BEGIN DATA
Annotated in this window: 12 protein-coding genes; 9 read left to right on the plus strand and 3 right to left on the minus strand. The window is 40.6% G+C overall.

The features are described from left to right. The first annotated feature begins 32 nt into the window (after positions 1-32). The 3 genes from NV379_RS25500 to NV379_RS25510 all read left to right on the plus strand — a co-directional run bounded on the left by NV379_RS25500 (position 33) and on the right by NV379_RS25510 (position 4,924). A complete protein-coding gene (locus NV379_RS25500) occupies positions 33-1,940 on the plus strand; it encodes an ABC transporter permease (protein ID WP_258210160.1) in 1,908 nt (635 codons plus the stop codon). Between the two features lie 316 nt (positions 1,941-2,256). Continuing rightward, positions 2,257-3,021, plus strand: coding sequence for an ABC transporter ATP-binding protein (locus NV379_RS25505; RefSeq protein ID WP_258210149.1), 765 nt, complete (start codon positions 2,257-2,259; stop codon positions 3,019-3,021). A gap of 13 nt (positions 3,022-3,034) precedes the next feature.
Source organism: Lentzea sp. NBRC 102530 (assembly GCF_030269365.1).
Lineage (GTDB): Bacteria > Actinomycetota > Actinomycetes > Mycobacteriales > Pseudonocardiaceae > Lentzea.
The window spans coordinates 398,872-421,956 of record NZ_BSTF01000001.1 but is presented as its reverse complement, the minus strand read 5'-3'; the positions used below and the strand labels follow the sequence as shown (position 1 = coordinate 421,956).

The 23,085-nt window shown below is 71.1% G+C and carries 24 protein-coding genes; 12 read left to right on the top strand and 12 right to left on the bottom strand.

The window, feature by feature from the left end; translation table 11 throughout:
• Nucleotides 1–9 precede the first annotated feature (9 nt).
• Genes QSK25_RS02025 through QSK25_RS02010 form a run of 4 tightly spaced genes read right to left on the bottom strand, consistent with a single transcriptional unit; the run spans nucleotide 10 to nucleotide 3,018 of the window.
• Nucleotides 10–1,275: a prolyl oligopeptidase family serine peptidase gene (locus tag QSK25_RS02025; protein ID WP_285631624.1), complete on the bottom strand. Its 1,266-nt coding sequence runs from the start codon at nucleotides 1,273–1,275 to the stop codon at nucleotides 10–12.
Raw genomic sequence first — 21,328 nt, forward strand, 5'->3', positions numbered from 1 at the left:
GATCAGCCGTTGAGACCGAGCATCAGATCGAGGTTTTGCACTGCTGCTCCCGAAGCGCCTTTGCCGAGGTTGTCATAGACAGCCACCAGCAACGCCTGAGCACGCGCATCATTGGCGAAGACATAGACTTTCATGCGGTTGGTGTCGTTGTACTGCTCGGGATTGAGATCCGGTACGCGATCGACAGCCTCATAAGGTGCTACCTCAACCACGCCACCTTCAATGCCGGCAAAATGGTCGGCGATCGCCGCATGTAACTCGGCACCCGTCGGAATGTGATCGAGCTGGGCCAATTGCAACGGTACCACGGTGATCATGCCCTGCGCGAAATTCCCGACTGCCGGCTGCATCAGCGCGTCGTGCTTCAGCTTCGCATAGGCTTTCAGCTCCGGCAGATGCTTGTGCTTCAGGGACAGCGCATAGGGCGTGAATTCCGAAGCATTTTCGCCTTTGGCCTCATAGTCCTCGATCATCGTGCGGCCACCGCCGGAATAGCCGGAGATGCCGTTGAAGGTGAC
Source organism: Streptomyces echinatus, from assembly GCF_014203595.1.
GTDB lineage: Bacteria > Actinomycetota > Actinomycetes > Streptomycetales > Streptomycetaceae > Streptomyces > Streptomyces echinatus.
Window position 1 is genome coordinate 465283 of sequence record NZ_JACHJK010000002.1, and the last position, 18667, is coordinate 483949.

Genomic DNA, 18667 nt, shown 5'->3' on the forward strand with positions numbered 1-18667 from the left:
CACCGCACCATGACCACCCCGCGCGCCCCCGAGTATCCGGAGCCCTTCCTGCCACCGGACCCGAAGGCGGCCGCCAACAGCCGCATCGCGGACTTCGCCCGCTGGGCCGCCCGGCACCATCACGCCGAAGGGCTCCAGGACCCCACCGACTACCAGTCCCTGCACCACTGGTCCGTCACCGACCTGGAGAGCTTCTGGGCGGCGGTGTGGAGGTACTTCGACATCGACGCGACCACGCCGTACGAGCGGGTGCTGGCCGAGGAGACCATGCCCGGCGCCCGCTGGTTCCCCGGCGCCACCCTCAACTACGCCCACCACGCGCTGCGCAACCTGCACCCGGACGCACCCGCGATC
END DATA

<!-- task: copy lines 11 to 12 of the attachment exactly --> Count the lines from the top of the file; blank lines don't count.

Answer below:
Raw genomic sequence first — 21,328 nt, forward strand, 5'->3', positions numbered from 1 at the left:
GATCAGCCGTTGAGACCGAGCATCAGATCGAGGTTTTGCACTGCTGCTCCCGAAGCGCCTTTGCCGAGGTTGTCATAGACAGCCACCAGCAACGCCTGAGCACGCGCATCATTGGCGAAGACATAGACTTTCATGCGGTTGGTGTCGTTGTACTGCTCGGGATTGAGATCCGGTACGCGATCGACAGCCTCATAAGGTGCTACCTCAACCACGCCACCTTCAATGCCGGCAAAATGGTCGGCGATCGCCGCATGTAACTCGGCACCCGTCGGAATGTGATCGAGCTGGGCCAATTGCAACGGTACCACGGTGATCATGCCCTGCGCGAAATTCCCGACTGCCGGCTGCATCAGCGCGTCGTGCTTCAGCTTCGCATAGGCTTTCAGCTCCGGCAGATGCTTGTGCTTCAGGGACAGCGCATAGGGCGTGAATTCCGAAGCATTTTCGCCTTTGGCCTCATAGTCCTCGATCATCGTGCGGCCACCGCCGGAATAGCCGGAGATGCCGTTGAAGGTGAC